Thursday, January 17, 2008
The U.S. population topped 303 million this month.
In 1973 the U.S. consumed 17,308,000 barrels oil, and in 2006 the U.S consumed 20,687,000 barrels of oil.
In 1973 the U.S. was still using oil as a primary means of electricity generation. In 2007 oil generated less than 8% of electricity.
Industry has substituted natural gas, nuclear, and coal fired electricity for oil to the extent possible.
The only efficiencies left to be rung out of the system:
More efficient cars. This will have moderate impact in the short term as the installed rolling stock of vehicles cannot be replaced fast enough (to prevent);
Less total miles driven. On average each American motorist will drive fewer miles each year from this point forward. Pretty simple really. There are more Americans accessing declining oil imports and domestic production. No amount of economic stimulus, monetary or fiscal, will negate the (work and kinetic energy) laws of physics.
It is not likely possible for inflation adjusted non-internet retail sales to come back in this environment, for example. If the consumer is 2/3 of the U.S. economy, and the consumer is experiencing: declining access to credit, increasing energy and food costs, and has ZERO savings, and is now constricted in his/her transportation opportunities, how does the U.S. economy come again to experience real economic growth? Corporate spending you say? The effects of declining transportation fuels will hot corporate America at least as hard as consumer America, but more on that in a future post.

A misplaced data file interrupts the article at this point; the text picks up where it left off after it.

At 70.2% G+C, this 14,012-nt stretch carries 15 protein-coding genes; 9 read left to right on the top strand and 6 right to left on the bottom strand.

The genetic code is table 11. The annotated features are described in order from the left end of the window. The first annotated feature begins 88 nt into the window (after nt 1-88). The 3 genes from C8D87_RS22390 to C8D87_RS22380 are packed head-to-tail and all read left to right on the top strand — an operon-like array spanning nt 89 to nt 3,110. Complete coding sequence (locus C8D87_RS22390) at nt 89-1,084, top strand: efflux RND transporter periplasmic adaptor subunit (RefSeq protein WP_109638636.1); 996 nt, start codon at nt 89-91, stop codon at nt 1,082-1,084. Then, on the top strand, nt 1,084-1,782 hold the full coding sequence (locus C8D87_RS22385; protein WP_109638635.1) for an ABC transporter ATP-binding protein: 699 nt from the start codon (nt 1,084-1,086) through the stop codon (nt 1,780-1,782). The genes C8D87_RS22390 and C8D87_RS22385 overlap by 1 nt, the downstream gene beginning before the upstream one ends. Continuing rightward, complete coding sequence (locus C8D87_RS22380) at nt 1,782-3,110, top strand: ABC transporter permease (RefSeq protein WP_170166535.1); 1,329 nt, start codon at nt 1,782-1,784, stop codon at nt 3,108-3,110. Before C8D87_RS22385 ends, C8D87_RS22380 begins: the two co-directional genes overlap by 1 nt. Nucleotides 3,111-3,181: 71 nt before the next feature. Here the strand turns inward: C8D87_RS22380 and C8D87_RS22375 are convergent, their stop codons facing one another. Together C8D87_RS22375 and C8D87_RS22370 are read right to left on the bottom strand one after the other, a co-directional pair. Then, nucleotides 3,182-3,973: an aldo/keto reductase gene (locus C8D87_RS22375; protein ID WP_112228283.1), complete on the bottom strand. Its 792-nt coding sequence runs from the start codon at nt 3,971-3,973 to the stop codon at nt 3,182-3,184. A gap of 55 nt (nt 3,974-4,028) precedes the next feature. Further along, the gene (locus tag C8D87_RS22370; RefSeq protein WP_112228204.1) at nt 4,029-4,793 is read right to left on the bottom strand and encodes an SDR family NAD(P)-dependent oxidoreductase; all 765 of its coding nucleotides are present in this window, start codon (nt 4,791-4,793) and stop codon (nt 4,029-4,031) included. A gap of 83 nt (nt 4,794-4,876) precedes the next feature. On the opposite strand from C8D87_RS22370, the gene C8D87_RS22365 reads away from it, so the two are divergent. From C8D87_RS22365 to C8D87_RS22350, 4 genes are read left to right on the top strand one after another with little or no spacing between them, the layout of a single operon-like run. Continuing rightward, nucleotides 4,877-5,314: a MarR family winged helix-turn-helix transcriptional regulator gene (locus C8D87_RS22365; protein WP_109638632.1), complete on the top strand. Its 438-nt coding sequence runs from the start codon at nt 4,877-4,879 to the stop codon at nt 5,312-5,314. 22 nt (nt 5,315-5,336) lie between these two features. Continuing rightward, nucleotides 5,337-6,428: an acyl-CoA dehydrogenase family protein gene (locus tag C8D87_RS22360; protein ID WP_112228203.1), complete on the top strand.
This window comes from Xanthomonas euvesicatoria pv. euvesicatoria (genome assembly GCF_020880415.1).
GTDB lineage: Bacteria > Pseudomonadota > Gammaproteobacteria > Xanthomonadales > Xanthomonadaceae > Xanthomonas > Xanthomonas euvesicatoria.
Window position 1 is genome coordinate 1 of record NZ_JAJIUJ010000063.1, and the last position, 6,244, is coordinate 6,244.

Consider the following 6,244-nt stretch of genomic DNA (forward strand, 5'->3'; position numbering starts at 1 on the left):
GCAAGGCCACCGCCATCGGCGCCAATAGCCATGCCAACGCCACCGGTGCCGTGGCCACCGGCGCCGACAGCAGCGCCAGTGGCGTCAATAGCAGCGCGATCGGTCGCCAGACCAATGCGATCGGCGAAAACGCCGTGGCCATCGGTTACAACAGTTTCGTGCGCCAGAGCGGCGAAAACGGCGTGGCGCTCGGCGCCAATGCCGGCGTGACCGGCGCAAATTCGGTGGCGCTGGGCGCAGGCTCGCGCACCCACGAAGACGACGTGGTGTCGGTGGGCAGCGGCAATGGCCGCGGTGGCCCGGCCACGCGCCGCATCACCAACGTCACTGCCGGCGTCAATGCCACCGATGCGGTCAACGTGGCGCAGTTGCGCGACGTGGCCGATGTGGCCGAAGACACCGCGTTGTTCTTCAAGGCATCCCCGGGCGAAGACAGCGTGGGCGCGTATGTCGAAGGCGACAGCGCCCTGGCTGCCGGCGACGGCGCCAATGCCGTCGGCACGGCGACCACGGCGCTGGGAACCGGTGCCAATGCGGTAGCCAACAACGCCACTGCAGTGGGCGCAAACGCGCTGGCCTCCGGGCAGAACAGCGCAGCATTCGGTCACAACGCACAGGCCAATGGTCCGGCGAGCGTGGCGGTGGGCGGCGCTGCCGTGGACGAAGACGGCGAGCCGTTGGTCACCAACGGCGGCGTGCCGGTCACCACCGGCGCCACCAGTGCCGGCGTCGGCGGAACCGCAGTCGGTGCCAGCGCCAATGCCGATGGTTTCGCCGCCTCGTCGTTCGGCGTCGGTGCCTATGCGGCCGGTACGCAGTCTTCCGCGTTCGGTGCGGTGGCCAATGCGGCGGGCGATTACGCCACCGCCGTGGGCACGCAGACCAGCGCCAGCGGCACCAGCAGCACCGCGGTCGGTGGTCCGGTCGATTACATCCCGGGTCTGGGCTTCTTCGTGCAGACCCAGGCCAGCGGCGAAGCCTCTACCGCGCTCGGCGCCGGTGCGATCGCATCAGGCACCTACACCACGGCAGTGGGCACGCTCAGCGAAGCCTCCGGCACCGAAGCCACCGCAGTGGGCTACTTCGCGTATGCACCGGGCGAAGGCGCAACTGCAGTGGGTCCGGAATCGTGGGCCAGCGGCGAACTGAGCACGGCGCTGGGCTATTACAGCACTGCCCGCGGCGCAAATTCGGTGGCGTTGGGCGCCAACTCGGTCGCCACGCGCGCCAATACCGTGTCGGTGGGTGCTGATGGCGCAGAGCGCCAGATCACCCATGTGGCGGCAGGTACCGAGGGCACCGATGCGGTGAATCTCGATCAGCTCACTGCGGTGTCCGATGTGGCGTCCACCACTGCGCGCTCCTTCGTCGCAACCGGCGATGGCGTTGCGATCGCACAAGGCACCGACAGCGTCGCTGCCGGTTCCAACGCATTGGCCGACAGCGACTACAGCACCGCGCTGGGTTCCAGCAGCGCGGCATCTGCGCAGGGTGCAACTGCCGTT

A good friend of mine likes to say that driving around in circles does not increase GDP. Maybe. But less circle driving is certainly bad news for the auto industry, the fast food industry, retailers, rubber and glass producers, lawyers for drunk drivers, etc...
If the U.S. has seen peak oil imports, then the U.S. will see peak (real) economic growth soon, if it is not past tense (I say "soon" because there are still great efficiencies to be rung out of our wasteful use of electricity - I would not be long Utilities). If this is true, and it is very, very possible, we can expect tough times for Wall Street and Banking to be a permanent condition. This is not to say that we will not have vicious rallies in the markets. We will. Nor that hyper inflation could not drive the market up in NOMINAL terms. It could.
Still, your wallet will not be fooled.
Yours for a better world,
mentatt (at) yahoo (d0t) com
Posted by The Short Story Man at 6:14 AM